The pandemic has accelerated the need to think differently about how the health system can support continued access to value-based healthcare. Karol Petrovska explains how technology can enable us to do this, with a focus on advancing virtual care capability.
The NSW Virtual Care Strategy 2021–2026, launched earlier this year, builds on the foundational and innovative work done by NSW local health districts (LHDs), specialty health networks (SHNs) and key partners, such as the Agency for Clinical Innovation (ACI) and eHealth NSW.
While COVID-19 has had an extraordinary impact on how we deliver healthcare, it has meant we need to think differently about how to provide continued access to care; and how technology can enable us to do this.
The Strategy seeks to capture the energy in the health system around virtual care and build the momentum to develop statewide capability and consistency.
Key initiatives under the Strategy are already driving positive change:
- A statewide approach to remote monitoring capability is close to being a reality through the valuable work that eHealth NSW has undertaken to make this happen.
- The ACI is partnering with the Ministry of Health (the Ministry) to embed virtual care in outpatient models – work that is already happening in parts of the state that we are looking to extend more broadly.
- The Health Education and Training Institute and the Ministry’s Workforce team are focusing on building workforce skills and confidence, while the Clinical Excellence Commission is seeking to embed existing quality and safety principles into how virtual care is delivered.
- Comprehensive work is underway to engage with consumers across NSW, including tailoring approaches for Aboriginal and culturally and linguistically diverse populations.
Embedding virtual care across the state
The Strategy aligns with a key objective in the NSW Health Future Health strategy to support uptake of virtual care more broadly across the NSW health system.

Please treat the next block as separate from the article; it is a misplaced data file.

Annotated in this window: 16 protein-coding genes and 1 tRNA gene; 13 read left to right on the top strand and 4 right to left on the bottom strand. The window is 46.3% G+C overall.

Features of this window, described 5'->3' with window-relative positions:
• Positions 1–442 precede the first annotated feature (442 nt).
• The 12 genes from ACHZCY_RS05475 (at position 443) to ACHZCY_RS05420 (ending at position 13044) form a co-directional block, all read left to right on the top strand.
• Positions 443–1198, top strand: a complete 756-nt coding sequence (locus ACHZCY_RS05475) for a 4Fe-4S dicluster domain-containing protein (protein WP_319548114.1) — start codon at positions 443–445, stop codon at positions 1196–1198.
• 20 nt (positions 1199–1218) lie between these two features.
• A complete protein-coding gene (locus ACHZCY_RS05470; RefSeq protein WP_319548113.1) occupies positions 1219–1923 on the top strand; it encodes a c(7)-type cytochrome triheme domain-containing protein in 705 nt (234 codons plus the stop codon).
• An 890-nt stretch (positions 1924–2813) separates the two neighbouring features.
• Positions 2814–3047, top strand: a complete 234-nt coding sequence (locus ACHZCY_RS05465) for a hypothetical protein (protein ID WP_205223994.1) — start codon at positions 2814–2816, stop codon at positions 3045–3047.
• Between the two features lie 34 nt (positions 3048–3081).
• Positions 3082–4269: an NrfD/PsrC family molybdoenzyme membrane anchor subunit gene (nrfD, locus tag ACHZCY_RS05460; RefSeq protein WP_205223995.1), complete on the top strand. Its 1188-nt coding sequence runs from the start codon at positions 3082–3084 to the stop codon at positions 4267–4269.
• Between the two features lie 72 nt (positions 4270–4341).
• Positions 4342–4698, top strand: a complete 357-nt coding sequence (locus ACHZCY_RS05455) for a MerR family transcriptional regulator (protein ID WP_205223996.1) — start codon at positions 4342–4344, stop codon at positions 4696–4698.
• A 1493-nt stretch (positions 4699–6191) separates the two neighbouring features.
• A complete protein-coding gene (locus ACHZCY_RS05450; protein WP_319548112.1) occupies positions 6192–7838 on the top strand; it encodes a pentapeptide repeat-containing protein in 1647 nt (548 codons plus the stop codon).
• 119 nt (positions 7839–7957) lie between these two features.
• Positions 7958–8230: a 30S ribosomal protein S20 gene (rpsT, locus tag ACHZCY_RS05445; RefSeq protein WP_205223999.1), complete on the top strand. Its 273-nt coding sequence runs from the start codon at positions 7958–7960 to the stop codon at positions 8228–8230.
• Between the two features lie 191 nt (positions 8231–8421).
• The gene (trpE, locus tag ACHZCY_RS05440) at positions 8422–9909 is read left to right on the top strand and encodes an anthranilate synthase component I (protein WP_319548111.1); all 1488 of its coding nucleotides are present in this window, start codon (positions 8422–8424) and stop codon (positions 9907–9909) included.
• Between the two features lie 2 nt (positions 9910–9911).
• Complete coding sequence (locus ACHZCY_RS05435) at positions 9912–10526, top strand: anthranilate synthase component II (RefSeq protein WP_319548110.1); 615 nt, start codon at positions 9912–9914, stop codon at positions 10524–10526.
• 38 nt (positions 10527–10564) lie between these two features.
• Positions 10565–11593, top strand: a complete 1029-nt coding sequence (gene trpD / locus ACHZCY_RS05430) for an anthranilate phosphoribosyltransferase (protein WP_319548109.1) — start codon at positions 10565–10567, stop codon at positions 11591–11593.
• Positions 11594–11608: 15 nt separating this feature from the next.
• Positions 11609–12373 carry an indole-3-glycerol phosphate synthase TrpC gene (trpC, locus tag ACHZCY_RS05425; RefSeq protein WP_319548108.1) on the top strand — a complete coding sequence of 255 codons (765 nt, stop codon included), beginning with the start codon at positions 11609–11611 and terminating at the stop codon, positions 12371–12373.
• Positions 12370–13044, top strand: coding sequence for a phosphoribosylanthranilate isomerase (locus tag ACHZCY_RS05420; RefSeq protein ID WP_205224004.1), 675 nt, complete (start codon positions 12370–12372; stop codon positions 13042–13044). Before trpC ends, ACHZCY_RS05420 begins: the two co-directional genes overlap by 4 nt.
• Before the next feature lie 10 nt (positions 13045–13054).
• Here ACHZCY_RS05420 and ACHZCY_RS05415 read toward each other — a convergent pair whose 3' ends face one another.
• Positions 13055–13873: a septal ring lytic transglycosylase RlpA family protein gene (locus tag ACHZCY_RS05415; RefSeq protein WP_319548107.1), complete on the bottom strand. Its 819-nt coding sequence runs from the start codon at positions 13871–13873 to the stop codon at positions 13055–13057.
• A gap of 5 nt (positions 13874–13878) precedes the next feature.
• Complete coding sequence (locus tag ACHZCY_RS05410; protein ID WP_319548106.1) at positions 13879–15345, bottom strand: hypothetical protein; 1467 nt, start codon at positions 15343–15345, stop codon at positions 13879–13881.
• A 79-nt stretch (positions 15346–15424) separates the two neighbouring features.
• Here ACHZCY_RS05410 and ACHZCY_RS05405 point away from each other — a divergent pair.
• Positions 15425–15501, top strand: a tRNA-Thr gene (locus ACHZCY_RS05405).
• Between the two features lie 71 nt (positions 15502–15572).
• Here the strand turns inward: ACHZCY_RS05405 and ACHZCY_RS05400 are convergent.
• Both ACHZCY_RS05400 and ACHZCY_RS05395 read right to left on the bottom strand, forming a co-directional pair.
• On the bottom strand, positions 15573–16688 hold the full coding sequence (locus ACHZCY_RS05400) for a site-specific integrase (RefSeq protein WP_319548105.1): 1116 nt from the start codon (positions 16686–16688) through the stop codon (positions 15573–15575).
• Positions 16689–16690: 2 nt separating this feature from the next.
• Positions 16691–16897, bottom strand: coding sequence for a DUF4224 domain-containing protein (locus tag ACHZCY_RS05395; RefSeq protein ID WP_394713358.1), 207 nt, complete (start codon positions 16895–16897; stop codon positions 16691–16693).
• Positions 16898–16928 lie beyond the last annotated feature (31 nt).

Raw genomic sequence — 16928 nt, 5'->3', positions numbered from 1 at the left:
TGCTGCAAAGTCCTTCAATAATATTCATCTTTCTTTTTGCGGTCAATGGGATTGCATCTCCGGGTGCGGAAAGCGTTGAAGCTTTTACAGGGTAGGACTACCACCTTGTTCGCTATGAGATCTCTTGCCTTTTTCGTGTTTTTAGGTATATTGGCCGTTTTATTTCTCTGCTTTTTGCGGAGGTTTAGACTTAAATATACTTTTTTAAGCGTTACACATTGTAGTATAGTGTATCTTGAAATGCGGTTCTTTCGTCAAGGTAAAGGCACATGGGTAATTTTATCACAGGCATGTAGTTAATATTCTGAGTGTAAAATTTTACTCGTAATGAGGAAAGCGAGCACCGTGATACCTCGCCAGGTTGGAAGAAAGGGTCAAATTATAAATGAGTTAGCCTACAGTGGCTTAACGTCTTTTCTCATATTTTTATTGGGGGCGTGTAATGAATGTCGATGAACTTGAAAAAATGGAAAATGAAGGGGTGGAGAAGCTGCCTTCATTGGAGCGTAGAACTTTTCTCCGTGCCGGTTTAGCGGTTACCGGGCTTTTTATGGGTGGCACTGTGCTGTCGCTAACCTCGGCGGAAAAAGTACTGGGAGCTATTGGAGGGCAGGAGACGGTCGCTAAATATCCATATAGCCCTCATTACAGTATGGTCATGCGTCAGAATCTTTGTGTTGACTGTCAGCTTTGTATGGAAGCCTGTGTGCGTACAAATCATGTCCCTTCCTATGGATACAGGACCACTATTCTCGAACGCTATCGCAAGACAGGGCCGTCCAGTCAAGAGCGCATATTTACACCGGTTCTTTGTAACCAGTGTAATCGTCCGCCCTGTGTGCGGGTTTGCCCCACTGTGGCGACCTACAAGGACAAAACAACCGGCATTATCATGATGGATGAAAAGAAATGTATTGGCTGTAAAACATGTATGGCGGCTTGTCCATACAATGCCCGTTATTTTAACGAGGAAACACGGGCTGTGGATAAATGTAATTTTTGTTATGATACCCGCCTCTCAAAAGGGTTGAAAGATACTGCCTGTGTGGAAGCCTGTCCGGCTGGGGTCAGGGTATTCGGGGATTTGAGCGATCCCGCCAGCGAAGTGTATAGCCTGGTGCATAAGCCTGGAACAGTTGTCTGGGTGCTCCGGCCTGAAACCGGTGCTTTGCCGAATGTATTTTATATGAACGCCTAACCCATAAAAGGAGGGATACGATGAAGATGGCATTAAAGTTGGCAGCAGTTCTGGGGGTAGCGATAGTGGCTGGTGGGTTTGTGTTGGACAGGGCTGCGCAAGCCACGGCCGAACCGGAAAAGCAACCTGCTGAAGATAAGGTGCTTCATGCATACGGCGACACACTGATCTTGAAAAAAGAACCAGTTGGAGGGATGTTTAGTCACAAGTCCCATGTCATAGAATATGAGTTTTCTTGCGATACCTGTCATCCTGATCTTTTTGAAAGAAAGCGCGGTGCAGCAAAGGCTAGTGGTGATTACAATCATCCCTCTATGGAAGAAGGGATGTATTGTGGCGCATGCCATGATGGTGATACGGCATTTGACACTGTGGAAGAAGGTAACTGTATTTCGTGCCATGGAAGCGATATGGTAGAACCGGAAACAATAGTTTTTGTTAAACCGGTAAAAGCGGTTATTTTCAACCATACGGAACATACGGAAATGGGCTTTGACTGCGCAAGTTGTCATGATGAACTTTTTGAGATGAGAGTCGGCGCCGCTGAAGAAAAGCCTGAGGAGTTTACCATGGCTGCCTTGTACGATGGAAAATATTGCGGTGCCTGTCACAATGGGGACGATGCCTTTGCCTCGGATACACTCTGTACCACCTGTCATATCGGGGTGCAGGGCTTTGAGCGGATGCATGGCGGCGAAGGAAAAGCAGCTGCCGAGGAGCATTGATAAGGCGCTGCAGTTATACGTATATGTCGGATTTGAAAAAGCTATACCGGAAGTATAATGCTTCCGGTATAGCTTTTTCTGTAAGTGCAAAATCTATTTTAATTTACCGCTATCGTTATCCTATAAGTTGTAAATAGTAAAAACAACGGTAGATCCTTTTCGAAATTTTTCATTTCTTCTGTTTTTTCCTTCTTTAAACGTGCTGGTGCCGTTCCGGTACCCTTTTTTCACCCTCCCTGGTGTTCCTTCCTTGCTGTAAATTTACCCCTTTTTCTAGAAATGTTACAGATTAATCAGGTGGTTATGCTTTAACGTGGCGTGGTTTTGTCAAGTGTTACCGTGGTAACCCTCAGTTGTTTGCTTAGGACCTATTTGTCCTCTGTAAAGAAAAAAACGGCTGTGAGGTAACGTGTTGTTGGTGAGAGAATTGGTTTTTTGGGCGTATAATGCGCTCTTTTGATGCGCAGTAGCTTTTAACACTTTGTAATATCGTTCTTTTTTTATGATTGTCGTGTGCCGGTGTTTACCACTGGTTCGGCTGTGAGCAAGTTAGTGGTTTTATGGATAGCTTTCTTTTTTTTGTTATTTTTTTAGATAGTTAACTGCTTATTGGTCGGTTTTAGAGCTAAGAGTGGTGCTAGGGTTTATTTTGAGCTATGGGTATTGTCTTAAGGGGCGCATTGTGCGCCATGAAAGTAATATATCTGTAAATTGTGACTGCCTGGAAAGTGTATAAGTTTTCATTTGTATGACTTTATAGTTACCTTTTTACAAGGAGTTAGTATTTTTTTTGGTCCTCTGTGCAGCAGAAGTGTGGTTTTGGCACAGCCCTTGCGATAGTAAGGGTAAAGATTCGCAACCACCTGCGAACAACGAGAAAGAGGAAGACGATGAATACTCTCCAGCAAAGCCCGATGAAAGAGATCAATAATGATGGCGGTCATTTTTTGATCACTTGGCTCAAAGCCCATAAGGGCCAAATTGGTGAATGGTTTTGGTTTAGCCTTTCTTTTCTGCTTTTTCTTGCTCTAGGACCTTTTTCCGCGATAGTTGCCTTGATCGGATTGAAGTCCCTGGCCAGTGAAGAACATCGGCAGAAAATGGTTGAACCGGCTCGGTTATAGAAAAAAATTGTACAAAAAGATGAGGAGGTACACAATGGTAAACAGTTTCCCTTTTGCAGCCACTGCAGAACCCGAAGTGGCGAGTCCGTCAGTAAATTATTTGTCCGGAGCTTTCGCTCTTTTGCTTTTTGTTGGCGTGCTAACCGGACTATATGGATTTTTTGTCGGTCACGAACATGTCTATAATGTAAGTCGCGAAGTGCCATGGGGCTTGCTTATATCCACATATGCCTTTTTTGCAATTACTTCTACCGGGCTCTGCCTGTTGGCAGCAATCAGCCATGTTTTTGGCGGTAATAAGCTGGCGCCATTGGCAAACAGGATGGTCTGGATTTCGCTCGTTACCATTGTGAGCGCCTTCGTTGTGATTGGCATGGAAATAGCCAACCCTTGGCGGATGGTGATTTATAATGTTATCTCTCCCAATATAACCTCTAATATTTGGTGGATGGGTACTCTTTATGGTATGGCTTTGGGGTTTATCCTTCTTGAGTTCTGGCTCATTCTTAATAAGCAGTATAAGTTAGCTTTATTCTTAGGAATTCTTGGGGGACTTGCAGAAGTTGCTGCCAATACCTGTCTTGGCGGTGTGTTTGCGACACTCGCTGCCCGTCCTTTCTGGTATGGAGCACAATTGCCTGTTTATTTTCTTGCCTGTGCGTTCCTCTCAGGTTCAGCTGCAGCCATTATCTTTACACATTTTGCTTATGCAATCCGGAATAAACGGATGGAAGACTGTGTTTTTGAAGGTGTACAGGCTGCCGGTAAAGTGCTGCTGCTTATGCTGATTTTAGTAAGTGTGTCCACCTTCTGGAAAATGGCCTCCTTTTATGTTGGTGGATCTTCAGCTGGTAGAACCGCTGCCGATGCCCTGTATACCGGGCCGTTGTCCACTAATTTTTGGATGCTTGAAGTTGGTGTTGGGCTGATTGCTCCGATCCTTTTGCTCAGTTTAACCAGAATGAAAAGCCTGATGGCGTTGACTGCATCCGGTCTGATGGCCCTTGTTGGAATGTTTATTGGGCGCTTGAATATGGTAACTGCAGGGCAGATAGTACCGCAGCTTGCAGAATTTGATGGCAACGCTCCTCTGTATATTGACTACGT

Strategy implementation is being led by the Ministry through the Virtual Care Taskforce, in collaboration with key partners from NSW Health pillar organisations, LHDs and SHNs. We are also very fortunate to have great consumer representation on the Taskforce, as well as from our primary health network colleagues.
We’ve recently engaged with LHDs and SHNs as part of the Virtual Care Roadshow visits to ensure the Strategy is capturing local priorities. The roadshows have highlighted a significant need for us to consider virtual inpatient care, particularly for rural LHDs. The recommendations from the inquiry into rural health also point to the need to use virtual care to support delivery of health care in rural areas.
I would like to take this opportunity to thank all of the staff we have met with as part of the roadshows. Everyone has been generous with their time and advice. We are now turning our attention to engaging with our primary care partners to test how virtual care can further improve the patient journey across the system.
The future of virtual care
Ultimately, the aim is for virtual care to be seen as a normal option for care that offers a safe, convenient and positive experience for patients and clinicians.
To do this, we need to keep collaborating to grow our capability. We need the right technology solutions in place – that’s a big job that will take some time – but, just as important, is how we bring people along on this journey, both clinicians and consumers.
While we have had some impressive early adopters, it is crucial that we move forward together as a system and ensure we don’t leave any vulnerable groups behind as we transition to virtual care being a business-as-usual choice for care.
Your part in embedding virtual care across NSW health services is crucial and will contribute to developing a world-class digitally-enabled health system.
About Karol Petrovska
Karol is the Director for Virtual Care at the Ministry. She is leading a new team to drive a more coordinated approach to embedding virtual care across the NSW health system. Over the past 18 months, Karol has led the development of the Virtual Care Strategy and Implementation Plan and has also led the establishment of the Virtual Care Taskforce, of which she is chair. Karol has a clinical background in occupational therapy and in recent years completed a doctorate in public health. She has spent most of the last 20 years in the Ministry, with brief stints at other government agencies, including the Department of Premier and Cabinet and the Department of Communities and Justice.